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Decision Making in the Board Room: The Data Connection Donna Orem,

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Presentation on theme: "Decision Making in the Board Room: The Data Connection Donna Orem,"— Presentation transcript:

1 Decision Making in the Board Room: The Data Connection Donna Orem,

2 Agenda  Part I: The Value of Market Research  Part II: Gathering Trend and Consumer Research to Drive Marketing and Strategic Planning  Part III: Conducting your Own Research  Part IV: Case Study—Using Research to Assess Market Potential

3 Part I The Value of Market Research

4 Why Conduct Market Research?  Market research: –Provides a systematic and objective method for collecting, analyzing, and using information for strategic planning and marketing –Enables you to know your constituents (parents, students, alumni) –Ensures that you are data-driven rather than anecdote- driven

5 Market Research Keeps a School Strategically Focused  What are our priorities?  How well are we doing?  What global, national, and local trends do we need to be aware of that might affect our school?  Will local demographics sustain our school in the next years?  How do our constituents and the general marketplace view us?  Where should we apply our financial resources?

6 Market Research Informs  Parent Surveys help to clarify: –Why families choose a school –How to best market a school to prospective families –Where a school is succeeding and where it needs to improve from the parent perspective –What differentiates parents’ views of a school –How families experience a school’s culture –What is the profile of your typical family –How price sensitive are your families

7 Market Research Tells a Story  Alumni Surveys aid in understanding: –The long-term benefits students gain from attending a school –Potential for alumni fund raising –How to best serve alumni today –How to connect with alums from different generations

8 Market Research Provides Data to make Informed Decisions  Demographic Research provides hard data on –The numbers of school-age children in the area from which you recruit and their family’s income, race, and ethnicity –Other useful data such as trends in housing prices, consumer spending, etc

9 Sample Market Research Agenda –Environmental Scanning (global, national, and local trends): Annually –Parent Research (satisfaction, why students enroll, priorities): Annually –Admissions Research (students who enroll and who do not enroll, attrition studies): Annually –Demographic Research (school-age population, family incomes): Annually –Alumni Research (alumni planning and fund raising, alumni stats for marketing): Every few years –Image Assessment (community, current and prospective families, colleges): Every few years  (From “The Value of Market Research” by Kathleen Hanson, Marketing Independent Schools in the 21st Century, NAIS, 2001.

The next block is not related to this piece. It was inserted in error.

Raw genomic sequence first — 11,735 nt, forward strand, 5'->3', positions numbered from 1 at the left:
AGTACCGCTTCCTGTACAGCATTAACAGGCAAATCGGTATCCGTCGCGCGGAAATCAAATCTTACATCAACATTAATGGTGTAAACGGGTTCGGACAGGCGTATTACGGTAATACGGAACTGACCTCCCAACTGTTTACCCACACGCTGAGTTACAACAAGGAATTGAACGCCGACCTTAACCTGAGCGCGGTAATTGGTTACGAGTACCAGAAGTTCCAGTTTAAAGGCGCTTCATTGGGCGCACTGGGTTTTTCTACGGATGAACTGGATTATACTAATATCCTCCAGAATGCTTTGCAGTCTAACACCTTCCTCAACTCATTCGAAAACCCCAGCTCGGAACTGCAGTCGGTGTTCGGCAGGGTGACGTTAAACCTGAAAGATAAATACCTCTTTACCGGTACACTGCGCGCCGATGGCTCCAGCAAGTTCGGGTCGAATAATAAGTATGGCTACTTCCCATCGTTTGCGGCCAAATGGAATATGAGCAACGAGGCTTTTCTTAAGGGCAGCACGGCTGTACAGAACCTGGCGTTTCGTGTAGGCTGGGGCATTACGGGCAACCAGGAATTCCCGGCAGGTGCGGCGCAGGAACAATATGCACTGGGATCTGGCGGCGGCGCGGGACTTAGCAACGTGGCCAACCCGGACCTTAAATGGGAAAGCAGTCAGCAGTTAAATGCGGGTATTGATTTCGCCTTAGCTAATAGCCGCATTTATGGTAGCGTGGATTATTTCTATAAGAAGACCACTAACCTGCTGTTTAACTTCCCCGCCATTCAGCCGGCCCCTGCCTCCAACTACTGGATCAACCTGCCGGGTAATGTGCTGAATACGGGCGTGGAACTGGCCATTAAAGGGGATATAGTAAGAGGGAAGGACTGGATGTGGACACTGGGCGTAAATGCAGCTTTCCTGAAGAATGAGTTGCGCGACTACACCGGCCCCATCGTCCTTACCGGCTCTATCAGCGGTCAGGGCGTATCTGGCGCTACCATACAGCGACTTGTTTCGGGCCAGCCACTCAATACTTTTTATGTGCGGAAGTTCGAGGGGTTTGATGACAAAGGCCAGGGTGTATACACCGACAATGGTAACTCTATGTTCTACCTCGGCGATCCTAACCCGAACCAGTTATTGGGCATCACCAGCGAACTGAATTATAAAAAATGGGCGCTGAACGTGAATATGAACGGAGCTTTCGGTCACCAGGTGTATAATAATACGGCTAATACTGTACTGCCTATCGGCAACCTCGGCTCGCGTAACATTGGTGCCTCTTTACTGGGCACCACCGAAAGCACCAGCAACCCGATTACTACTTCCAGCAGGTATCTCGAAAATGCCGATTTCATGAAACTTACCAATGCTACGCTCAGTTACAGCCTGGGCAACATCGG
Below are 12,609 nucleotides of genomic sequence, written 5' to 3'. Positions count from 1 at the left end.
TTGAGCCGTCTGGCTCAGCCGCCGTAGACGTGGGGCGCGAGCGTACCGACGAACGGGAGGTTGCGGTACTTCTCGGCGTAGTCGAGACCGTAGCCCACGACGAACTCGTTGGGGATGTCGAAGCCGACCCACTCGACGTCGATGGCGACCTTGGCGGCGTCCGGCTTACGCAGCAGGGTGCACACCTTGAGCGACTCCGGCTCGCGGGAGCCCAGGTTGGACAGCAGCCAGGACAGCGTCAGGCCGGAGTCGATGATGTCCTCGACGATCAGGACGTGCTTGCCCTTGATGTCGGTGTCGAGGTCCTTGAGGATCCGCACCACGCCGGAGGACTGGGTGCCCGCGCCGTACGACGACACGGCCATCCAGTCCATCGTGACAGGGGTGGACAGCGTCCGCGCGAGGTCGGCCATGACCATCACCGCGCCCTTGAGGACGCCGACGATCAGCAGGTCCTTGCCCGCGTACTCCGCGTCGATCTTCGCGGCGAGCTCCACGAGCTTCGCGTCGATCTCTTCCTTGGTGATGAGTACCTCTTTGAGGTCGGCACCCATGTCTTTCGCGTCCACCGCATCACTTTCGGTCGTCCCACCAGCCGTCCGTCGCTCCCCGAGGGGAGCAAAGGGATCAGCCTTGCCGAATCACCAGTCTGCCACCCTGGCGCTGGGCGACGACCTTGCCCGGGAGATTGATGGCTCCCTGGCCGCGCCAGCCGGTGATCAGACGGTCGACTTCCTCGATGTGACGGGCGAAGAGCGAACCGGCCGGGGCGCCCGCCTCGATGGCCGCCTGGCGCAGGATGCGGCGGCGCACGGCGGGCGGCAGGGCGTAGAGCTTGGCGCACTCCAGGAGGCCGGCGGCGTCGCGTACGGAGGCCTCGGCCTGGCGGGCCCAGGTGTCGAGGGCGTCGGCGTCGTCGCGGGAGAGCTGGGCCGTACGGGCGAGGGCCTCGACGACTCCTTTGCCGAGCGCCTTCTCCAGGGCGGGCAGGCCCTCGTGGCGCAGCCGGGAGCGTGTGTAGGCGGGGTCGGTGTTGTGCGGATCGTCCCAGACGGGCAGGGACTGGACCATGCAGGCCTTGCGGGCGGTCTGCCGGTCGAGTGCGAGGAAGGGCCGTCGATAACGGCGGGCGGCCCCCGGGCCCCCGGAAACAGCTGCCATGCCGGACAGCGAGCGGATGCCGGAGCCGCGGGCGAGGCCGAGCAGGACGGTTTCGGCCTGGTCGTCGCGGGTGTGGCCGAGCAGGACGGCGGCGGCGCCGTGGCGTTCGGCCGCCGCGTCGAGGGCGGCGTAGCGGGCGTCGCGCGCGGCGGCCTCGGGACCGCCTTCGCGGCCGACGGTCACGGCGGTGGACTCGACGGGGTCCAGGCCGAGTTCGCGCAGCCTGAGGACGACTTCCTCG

10 Part II Gathering Trend and Consumer Research to Drive Marketing and Strategic Planning

11 What We See from Trend Research  Current families are looking for specific data on value-added of independent education  More choice in educational environment: public, charter, parochial, magnet, home-schooling  Tuition is rising more quickly than disposable income in some parts of the country  Generational differences are driving different choices in education

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13 NAIS Economy Research 2009  The goal of this research is to try to understand how the economy might impact enrollment and giving to independent schools. The research encompasses four studies: –Education consultant survey –Prospective family survey –Current family survey –School pulse surveys

14 Prospective Families: Are You Considering An IS Education?

15 Prospective Families :Is the Economy Affecting Your Choices?

16 Who are Your Families?  Slam on the Brakes—Vulnerable and hardest hit financially  Pained-but Patient—Resilient and optimistic about the long- term, but less confident about recovery in the near term  Comfortably Well off—Feel secure about their ability to ride out current and future bumps (mostly top 5% income bracket)  Live for Today—Carries on as usual (typically urban and younger) –Excerpted from How to Market in a Downturn, Harvard Business Review

17 Prospective Families: Ranking Of Educational Choices

18 Why Prospective Families Are NOT Considering IS? Past experience with private schools BAD I do not like the elitist perspective with which children are imbued in private schools They went to private from K-8th, time for the real world Need for ethnic diversity in their environment Believe in a public school education FISD public schools are the best in the country No private schools within our area Services required not offered by independent schools Saving money for college versus private school education Haven't found a school to suit our daughter's special needs Not desired

19 Prospective Families: Of those answering “YES” to IS …

20 Prospective Families: How Will You Finance Your Child’s Education?

21 Current Family Enrollment Plans Parents’ Enrollment Plans  80% plan to continue sending their children to the same independent school next year. (with conditions)  4% will switch to another private school  3% will move out of private independent schools  6% are unsure Drivers for leaving: Cost, competitive cheaper private schools or free public schools, diversity, desire for “real- world” experiences